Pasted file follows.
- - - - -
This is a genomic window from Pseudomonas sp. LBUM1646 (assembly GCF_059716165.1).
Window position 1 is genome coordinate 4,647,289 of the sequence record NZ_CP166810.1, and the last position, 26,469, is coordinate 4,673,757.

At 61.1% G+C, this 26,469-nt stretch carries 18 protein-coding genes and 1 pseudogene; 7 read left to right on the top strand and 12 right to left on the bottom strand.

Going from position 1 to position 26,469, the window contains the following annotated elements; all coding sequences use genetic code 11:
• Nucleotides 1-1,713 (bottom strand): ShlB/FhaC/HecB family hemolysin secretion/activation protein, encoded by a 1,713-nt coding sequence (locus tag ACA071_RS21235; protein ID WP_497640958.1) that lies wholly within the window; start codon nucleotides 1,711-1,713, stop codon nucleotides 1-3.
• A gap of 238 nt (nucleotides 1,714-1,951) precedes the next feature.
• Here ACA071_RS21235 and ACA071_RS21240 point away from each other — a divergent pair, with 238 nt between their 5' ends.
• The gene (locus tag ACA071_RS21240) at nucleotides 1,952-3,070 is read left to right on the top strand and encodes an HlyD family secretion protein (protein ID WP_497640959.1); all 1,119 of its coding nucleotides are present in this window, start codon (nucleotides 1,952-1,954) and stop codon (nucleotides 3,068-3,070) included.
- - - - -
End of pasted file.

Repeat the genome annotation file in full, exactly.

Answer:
This is a genomic window from Pseudomonas sp. LBUM1646 (assembly GCF_059716165.1).
Window position 1 is genome coordinate 4,647,289 of the sequence record NZ_CP166810.1, and the last position, 26,469, is coordinate 4,673,757.

At 61.1% G+C, this 26,469-nt stretch carries 18 protein-coding genes and 1 pseudogene; 7 read left to right on the top strand and 12 right to left on the bottom strand.

Going from position 1 to position 26,469, the window contains the following annotated elements; all coding sequences use genetic code 11:
• Nucleotides 1-1,713 (bottom strand): ShlB/FhaC/HecB family hemolysin secretion/activation protein, encoded by a 1,713-nt coding sequence (locus tag ACA071_RS21235; protein ID WP_497640958.1) that lies wholly within the window; start codon nucleotides 1,711-1,713, stop codon nucleotides 1-3.
• A gap of 238 nt (nucleotides 1,714-1,951) precedes the next feature.
• Here ACA071_RS21235 and ACA071_RS21240 point away from each other — a divergent pair, with 238 nt between their 5' ends.
• The gene (locus tag ACA071_RS21240) at nucleotides 1,952-3,070 is read left to right on the top strand and encodes an HlyD family secretion protein (protein ID WP_497640959.1); all 1,119 of its coding nucleotides are present in this window, start codon (nucleotides 1,952-1,954) and stop codon (nucleotides 3,068-3,070) included.